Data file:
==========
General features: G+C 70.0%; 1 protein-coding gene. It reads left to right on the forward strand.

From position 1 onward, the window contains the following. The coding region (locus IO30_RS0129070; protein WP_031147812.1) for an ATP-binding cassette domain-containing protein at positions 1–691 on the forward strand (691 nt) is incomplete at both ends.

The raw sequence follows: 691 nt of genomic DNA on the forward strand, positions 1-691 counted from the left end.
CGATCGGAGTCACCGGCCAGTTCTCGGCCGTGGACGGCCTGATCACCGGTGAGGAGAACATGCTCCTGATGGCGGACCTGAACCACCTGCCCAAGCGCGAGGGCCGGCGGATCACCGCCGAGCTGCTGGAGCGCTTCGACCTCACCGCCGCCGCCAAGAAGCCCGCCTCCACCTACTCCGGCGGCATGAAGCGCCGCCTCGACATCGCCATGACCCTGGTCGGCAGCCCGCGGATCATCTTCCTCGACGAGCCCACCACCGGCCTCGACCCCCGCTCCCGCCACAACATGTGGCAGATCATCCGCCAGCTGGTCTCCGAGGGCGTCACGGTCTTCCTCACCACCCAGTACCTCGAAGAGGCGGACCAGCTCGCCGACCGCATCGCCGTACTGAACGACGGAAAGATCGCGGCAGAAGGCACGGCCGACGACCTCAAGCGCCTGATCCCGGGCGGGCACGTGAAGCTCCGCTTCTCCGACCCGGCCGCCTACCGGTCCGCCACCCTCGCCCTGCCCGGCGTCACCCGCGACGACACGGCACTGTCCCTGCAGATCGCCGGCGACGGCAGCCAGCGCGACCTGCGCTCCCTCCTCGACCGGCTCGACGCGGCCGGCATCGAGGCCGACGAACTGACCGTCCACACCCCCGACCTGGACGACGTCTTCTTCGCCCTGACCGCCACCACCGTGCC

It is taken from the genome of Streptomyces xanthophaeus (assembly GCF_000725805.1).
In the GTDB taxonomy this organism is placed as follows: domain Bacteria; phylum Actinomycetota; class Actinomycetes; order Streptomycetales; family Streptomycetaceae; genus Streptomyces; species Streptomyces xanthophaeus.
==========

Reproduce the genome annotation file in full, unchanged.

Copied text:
General features: G+C 70.0%; 1 protein-coding gene. It reads left to right on the forward strand.

From position 1 onward, the window contains the following. The coding region (locus IO30_RS0129070; protein WP_031147812.1) for an ATP-binding cassette domain-containing protein at positions 1–691 on the forward strand (691 nt) is incomplete at both ends.

The raw sequence follows: 691 nt of genomic DNA on the forward strand, positions 1-691 counted from the left end.
CGATCGGAGTCACCGGCCAGTTCTCGGCCGTGGACGGCCTGATCACCGGTGAGGAGAACATGCTCCTGATGGCGGACCTGAACCACCTGCCCAAGCGCGAGGGCCGGCGGATCACCGCCGAGCTGCTGGAGCGCTTCGACCTCACCGCCGCCGCCAAGAAGCCCGCCTCCACCTACTCCGGCGGCATGAAGCGCCGCCTCGACATCGCCATGACCCTGGTCGGCAGCCCGCGGATCATCTTCCTCGACGAGCCCACCACCGGCCTCGACCCCCGCTCCCGCCACAACATGTGGCAGATCATCCGCCAGCTGGTCTCCGAGGGCGTCACGGTCTTCCTCACCACCCAGTACCTCGAAGAGGCGGACCAGCTCGCCGACCGCATCGCCGTACTGAACGACGGAAAGATCGCGGCAGAAGGCACGGCCGACGACCTCAAGCGCCTGATCCCGGGCGGGCACGTGAAGCTCCGCTTCTCCGACCCGGCCGCCTACCGGTCCGCCACCCTCGCCCTGCCCGGCGTCACCCGCGACGACACGGCACTGTCCCTGCAGATCGCCGGCGACGGCAGCCAGCGCGACCTGCGCTCCCTCCTCGACCGGCTCGACGCGGCCGGCATCGAGGCCGACGAACTGACCGTCCACACCCCCGACCTGGACGACGTCTTCTTCGCCCTGACCGCCACCACCGTGCC

It is taken from the genome of Streptomyces xanthophaeus (assembly GCF_000725805.1).
In the GTDB taxonomy this organism is placed as follows: domain Bacteria; phylum Actinomycetota; class Actinomycetes; order Streptomycetales; family Streptomycetaceae; genus Streptomyces; species Streptomyces xanthophaeus.